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March 17, 2009

Infield Win Shares: 30 and up

As noted in the previous post in this series, Kent Hrbek never had 30 win shares in a season. Nor has Justin Morneau.

Thirty win shares is a high standard, a standard for MVPs and guys bound for Cooperstown.

The Twins have had 10 infield seasons of 30 or more win shares. Four of them are Harmon Killebrew — 33 in 1966, 38 in 1967, 34 in 1969, 30 in 1970. (Why is his 1967 season better than his 1969 season, when his numbers were bigger? Context. In 1969, the pitchers mounds were lowered and the strike zones shrunk; offensive production rose.)

Four others are Rod Carew: 32 in 1974, 30 in 1975, 30 in 1976, 37 in 1977. The first two, incidentally, were as a second baseman; the second two in that sequence came at first base.

The other two are Zoilo Versalles in 1965 (32) and Chuck Knoblauch in 1996 (32.) Versalles won the MVP in 1965; looking at his career as a whole, Zoilo was probably the worst position player ever to win the MVP, not that he wasn't a deserving winner. It was a great season, just out of context with the rest of his seasons.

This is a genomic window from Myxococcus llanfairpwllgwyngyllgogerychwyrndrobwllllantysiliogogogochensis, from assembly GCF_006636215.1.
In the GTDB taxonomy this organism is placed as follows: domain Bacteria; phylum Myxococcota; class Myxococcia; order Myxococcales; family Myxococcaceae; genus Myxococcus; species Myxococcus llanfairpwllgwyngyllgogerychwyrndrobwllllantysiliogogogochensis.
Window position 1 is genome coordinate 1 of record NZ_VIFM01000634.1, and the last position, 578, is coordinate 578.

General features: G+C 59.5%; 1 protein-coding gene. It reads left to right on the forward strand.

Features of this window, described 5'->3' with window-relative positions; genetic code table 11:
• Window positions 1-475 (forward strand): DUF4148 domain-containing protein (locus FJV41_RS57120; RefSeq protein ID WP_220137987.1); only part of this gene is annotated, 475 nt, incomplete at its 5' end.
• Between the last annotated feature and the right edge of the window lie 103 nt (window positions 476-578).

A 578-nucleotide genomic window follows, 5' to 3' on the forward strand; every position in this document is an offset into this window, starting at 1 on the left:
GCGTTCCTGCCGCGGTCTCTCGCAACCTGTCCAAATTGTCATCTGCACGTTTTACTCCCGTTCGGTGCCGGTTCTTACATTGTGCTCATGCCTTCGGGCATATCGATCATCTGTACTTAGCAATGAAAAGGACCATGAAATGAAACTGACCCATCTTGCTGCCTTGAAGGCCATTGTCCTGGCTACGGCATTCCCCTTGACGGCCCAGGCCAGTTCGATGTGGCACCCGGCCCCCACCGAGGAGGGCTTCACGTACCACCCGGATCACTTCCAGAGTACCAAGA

Knoblauch's 1996 is probably long forgotten even by serious Twins fans. It was a bad team. But Knobby hit .341, drew 98 walks, led the league in triples, had 62 extra base hits and scored 140 runs — plus he played Gold Glove-caliber defense at the time. When he left Minnesota for the Yankees, he seems to have train ticket for Cooperstown. That train got derailed, of course, but his 1996 season was legitimately great.

So if you could cherry-pick the best infield seasons without having the same player at two diffferent positions, how would it go?

1B:Carew, 1977, 37 points.

2B: Knoblauch, 1996, 32 points

3B: Killebrew, 1969, 34 points

SS: Versalles, 1965, 32 points.

That would be a 135 win shares infield. (The real-life record, accordingto Bill James, is 119 by the 1914 Philadelphia Athletics, the famed $100,000 infield: Stuffy McInnis, Eddie Collins, Home Run Baker and Jack Barry.)

e-mail Edward Thoma

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